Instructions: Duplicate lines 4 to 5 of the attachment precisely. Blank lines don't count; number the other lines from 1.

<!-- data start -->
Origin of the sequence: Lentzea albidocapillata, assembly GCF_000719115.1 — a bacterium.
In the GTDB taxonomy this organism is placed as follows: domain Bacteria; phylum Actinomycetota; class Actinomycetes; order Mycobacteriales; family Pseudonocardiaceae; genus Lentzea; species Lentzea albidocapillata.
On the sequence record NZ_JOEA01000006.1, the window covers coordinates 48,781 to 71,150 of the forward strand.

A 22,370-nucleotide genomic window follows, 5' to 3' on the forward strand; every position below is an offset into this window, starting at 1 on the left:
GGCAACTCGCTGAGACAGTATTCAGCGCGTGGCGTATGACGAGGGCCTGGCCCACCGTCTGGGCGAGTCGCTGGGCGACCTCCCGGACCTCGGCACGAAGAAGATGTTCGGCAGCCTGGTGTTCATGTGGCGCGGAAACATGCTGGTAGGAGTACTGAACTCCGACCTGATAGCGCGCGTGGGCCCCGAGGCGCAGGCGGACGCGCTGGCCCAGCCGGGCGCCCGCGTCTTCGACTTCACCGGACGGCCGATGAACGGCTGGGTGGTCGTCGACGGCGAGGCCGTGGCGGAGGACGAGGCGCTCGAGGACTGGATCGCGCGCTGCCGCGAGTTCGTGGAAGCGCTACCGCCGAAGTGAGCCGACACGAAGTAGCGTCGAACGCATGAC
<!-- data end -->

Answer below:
A 22,370-nucleotide genomic window follows, 5' to 3' on the forward strand; every position below is an offset into this window, starting at 1 on the left:
GGCAACTCGCTGAGACAGTATTCAGCGCGTGGCGTATGACGAGGGCCTGGCCCACCGTCTGGGCGAGTCGCTGGGCGACCTCCCGGACCTCGGCACGAAGAAGATGTTCGGCAGCCTGGTGTTCATGTGGCGCGGAAACATGCTGGTAGGAGTACTGAACTCCGACCTGATAGCGCGCGTGGGCCCCGAGGCGCAGGCGGACGCGCTGGCCCAGCCGGGCGCCCGCGTCTTCGACTTCACCGGACGGCCGATGAACGGCTGGGTGGTCGTCGACGGCGAGGCCGTGGCGGAGGACGAGGCGCTCGAGGACTGGATCGCGCGCTGCCGCGAGTTCGTGGAAGCGCTACCGCCGAAGTGAGCCGACACGAAGTAGCGTCGAACGCATGAC